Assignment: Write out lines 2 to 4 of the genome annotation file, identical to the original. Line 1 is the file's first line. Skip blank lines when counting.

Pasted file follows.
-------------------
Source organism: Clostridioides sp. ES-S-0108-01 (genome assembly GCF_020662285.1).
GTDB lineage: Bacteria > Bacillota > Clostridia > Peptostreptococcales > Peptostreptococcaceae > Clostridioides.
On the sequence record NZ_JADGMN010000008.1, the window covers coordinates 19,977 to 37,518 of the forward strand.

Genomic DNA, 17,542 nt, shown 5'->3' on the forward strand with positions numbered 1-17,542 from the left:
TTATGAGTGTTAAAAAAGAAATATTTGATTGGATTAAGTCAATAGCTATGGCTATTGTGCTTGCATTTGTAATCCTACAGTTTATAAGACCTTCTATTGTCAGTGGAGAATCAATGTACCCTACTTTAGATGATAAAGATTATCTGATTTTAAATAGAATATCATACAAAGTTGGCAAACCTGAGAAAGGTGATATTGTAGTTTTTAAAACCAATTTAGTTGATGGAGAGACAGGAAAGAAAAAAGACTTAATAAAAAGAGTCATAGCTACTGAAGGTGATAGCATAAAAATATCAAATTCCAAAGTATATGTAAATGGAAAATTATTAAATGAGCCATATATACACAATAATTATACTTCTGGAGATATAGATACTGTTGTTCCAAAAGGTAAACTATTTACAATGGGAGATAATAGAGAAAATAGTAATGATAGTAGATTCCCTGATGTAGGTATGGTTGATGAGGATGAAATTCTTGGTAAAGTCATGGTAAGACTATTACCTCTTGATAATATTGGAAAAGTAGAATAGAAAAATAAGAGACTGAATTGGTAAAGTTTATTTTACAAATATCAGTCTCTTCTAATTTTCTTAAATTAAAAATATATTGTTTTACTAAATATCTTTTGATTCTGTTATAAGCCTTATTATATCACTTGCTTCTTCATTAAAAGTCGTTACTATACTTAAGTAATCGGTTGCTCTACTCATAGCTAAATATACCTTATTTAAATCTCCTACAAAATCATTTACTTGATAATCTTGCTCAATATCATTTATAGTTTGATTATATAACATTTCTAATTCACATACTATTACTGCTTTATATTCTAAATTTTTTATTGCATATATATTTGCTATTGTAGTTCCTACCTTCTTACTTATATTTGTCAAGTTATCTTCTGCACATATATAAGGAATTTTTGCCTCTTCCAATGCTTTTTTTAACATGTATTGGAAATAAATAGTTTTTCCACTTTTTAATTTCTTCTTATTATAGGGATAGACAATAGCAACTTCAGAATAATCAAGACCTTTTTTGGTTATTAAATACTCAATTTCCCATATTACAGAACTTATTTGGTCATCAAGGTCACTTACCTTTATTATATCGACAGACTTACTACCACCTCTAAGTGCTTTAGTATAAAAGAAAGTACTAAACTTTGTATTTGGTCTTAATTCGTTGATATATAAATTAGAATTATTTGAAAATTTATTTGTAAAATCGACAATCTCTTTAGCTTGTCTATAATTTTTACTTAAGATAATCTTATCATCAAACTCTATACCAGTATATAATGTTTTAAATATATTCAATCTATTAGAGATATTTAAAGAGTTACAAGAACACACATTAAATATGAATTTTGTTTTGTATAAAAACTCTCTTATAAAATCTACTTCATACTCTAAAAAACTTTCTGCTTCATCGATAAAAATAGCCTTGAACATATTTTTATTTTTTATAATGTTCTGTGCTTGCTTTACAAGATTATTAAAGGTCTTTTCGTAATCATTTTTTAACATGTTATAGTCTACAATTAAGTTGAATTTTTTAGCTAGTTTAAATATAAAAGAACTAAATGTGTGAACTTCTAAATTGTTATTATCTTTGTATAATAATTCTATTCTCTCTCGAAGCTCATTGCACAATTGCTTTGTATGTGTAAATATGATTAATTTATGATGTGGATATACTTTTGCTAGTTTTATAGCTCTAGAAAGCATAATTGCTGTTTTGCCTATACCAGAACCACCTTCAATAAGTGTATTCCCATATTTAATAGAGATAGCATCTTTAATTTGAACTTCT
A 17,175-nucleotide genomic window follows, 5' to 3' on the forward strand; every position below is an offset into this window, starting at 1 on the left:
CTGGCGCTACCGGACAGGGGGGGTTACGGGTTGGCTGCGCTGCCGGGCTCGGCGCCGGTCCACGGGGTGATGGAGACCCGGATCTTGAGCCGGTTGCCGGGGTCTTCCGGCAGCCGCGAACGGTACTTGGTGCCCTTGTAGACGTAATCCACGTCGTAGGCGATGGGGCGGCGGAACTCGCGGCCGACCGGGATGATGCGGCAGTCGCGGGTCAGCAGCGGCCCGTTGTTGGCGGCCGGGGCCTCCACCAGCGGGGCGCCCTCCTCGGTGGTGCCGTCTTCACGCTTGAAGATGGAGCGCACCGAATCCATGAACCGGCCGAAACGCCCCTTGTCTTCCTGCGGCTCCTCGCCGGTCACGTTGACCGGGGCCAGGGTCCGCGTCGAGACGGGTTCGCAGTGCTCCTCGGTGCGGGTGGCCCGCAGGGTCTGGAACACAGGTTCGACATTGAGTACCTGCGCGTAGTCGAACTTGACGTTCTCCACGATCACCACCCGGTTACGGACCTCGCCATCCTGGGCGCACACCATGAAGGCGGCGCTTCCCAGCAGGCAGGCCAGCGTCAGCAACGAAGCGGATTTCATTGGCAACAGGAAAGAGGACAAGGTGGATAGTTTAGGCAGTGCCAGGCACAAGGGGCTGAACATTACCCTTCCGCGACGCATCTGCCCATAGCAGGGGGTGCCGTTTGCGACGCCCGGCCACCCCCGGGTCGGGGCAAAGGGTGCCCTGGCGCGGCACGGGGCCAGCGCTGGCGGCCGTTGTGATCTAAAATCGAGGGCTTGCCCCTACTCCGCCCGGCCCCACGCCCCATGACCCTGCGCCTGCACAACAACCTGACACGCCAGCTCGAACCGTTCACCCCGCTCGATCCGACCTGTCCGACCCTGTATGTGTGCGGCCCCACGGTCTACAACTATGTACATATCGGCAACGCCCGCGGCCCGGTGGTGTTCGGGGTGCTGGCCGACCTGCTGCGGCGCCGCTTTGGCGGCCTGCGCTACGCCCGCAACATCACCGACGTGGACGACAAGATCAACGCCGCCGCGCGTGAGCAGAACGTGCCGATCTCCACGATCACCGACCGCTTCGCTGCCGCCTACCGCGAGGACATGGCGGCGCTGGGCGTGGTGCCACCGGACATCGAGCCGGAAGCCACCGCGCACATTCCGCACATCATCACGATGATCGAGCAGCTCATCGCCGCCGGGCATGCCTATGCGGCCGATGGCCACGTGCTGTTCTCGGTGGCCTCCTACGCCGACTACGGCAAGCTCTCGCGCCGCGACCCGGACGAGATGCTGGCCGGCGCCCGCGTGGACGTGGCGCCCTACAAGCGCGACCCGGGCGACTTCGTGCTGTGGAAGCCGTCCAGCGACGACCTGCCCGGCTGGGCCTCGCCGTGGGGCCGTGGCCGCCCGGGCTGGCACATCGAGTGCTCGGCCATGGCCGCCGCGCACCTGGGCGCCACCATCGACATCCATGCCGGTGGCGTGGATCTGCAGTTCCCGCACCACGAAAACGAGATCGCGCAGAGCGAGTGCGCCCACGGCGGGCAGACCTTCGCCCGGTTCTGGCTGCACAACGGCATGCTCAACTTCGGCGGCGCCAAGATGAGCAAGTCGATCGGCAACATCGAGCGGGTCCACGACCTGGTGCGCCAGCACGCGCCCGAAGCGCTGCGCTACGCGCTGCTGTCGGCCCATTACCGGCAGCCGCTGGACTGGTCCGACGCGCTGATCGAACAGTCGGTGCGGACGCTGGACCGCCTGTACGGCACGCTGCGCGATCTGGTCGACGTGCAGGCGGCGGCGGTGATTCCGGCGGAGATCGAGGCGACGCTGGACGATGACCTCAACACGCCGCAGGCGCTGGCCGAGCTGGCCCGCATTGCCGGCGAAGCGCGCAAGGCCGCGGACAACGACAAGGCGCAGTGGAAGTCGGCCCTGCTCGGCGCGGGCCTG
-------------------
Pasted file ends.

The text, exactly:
GTDB lineage: Bacteria > Bacillota > Clostridia > Peptostreptococcales > Peptostreptococcaceae > Clostridioides.
On the sequence record NZ_JADGMN010000008.1, the window covers coordinates 19,977 to 37,518 of the forward strand.

Genomic DNA, 17,542 nt, shown 5'->3' on the forward strand with positions numbered 1-17,542 from the left: